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Workshop Programme



12:30-13:40 GMTKEYNOTE TALK – Prof Brett Mills – Animals and Privacy: Responses to critiques of the idea of animals’ right to privacy

5 min break


13:45- 15:15 GMT – Imagining Nonhuman and Interspecies Privacy

  • Dorota Łagodzka, Intimacy Exhibited: Artistic approaches to animal private lives
  • Susan Haris, Privacy, Poetry and Multispecies Intimacy
  • Christine Jeanneret, Animal Soundscapes and Early Modern Privacy at the Danish Court
  • Natália da Silva Perez, Peripersonal Space and Privacy

15 min break

15:30– 16:30 GMT – Animals and Data Privacy

  • Dirk van der Linden, (Informational) Privacy in the Human-Animal-Technology Triad: The case of companion animals
  • Carys Williams, Dogs, Databases and Digital Spaces
  • Delia Langstone, Nonhuman and human privacy entanglements in the surveillant assemblage

30 min break

17:00 – 18:35 GMT – State Power and Animal Privacy

  • Jessica Lauren Bray, The Optics of Mounted Patrol: Human and nonhuman encounters with race and public space
  • Zahid Bin Zamri, The Monarch and His Mini Zoo: The Case of the Pet Lover Sultan
  • Netta Laufer – 25ft
  • Jes Hooper, Kris Hill, Sarah Oxley Heaney and Michelle Szydlowski, The Ethics of Privacy in Anthrozoological Investigations



10:00- 11:30 GMT – Human-Animal Entanglement

  • Magdalena Gajewska and Magdalena Żadkowska, “Till Death Do Us Part…”: Everyday life practices of old couples with at least 20 years of experience
  • Heta Lähdesmäki, The Women and Other Animals of Seili: Mental hospital patients’ relationships with nonhuman animals and the notion of privacy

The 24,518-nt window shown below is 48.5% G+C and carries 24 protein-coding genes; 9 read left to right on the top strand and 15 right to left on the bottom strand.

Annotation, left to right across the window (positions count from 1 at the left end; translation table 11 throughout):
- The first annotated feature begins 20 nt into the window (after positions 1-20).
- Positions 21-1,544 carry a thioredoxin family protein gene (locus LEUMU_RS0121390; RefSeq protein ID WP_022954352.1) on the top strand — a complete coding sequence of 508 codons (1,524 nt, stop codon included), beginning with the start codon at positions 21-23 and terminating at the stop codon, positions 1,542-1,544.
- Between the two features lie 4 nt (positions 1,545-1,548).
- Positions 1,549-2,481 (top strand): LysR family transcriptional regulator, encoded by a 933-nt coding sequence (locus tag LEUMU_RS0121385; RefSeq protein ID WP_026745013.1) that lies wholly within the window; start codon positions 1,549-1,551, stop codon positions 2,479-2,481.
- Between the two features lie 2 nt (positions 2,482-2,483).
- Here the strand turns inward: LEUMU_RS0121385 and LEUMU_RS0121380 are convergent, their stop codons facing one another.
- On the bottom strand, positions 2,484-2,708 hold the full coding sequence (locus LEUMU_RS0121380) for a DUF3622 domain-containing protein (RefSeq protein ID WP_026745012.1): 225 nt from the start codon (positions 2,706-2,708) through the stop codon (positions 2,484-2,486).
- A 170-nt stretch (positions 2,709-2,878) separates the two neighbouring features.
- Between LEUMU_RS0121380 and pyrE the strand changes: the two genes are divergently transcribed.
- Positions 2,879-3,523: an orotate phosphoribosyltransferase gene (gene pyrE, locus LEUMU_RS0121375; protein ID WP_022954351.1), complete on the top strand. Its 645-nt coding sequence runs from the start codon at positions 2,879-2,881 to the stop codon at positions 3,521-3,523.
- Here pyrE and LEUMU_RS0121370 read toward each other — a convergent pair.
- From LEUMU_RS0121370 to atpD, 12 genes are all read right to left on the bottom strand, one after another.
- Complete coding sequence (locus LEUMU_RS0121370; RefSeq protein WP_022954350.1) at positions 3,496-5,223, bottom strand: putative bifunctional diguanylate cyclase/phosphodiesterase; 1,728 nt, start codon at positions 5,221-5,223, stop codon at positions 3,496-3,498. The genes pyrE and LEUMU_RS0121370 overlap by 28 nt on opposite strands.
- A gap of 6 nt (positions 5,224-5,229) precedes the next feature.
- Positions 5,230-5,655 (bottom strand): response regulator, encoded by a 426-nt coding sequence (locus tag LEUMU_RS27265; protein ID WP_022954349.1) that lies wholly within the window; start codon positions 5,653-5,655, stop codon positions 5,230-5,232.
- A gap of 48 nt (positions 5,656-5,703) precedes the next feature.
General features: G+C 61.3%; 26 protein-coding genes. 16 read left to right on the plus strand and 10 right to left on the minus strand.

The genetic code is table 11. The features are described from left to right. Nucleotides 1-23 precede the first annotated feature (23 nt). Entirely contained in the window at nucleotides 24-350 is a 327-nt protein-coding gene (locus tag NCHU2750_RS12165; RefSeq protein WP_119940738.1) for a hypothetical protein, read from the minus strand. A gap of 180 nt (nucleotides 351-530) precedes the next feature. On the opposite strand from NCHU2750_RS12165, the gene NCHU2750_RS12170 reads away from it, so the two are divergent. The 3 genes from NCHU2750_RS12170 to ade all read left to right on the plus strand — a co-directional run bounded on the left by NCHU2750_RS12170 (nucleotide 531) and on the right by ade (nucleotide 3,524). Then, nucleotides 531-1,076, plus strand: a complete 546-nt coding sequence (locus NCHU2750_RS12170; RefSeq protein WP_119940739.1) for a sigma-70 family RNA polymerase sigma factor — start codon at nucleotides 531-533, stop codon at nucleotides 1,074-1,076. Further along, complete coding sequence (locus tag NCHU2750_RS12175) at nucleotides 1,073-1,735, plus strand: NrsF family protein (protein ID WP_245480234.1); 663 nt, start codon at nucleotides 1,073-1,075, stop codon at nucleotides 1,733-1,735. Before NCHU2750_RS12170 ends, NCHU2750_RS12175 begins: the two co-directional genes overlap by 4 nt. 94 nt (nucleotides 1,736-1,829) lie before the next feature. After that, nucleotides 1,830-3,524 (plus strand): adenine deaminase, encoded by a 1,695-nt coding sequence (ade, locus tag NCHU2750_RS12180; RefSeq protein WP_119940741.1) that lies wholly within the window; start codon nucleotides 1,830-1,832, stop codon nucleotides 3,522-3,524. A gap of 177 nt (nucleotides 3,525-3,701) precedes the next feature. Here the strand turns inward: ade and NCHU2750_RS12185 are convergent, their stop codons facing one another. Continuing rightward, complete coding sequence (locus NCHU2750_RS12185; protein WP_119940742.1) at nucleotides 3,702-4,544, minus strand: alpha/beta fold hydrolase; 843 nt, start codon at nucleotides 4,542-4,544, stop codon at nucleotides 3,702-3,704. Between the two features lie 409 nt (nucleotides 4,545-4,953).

• Clara Voutaz, Redefining Animal Intimacy Through a Proxemic Study of Interspecies Behaviour
  • Anna Potoczny, “They Seemed to Change Their Minds”: The (In)accessible other in Virginia Woolf’s ‘To the Lighthouse’

15 min break

11:45- 12:45 GMT – A Peephole into the Wild: Hunting, privacy and multispecies encounter

  • Dustin M. Neighbors, From the ‘She-Wolf’ to Wolf Wars: An Examination of wolf encounters, wolf hunting, and notions of privacy in early modern Europe
  • Karen Jones, A Conversation of Death: Privacy and performance in the ‘golden age’ of sport hunting, 1880-1920  
  • Matt Whittle, Bringing Animals back from the Dead: de-extinction initiatives and genetic privacy

12:45- 14:00 GMT – LUNCH BREAK

14:00- 15:15 GMT – Technologies of Surveillance

  • Concepción Cortés Zulueta, Animal Privacy, and the Human-Camera-Animal Technological Love Triangle: From freeze, flight or fight to picture, pet and/or play
  • Maisie Tomlinson, “As Soon as You Open the Cage They Start Pretending”: The relationship between mouse privacy and expressivity in a Qualitative Behaviour Assessment of laboratory mouse welfare
  • Katharina Braun, Under the Cloak of Privacy

15 min break

15:30- 17:00 GMT – Representations and Spectacles

  • Rosemary Chalmers, Is Japanese Macaque Photography Present-day French Orientalist Painting and What Does This Mean for the Macaques?
  • Andrea Ringer, Baby Watch: Technology, capitalism, and maternal privacy in animal spectacle industries
  • Donna Landry, Privacy, Publicity, and the Culture of Horse-Racing
  • Lars Cyril Nørgaard, The Beast and the Bees. Privacy and (un-)natural sociability in Joachim Lütkemann’s Regentenpredigt (1655)

10 min break

17:10- 18:00 GMTCONCLUDING SESSION – Prof Mette Birkedal Bruun – Animals and Privacy from the Perspective of Privacy Studies (Response and Round Table)

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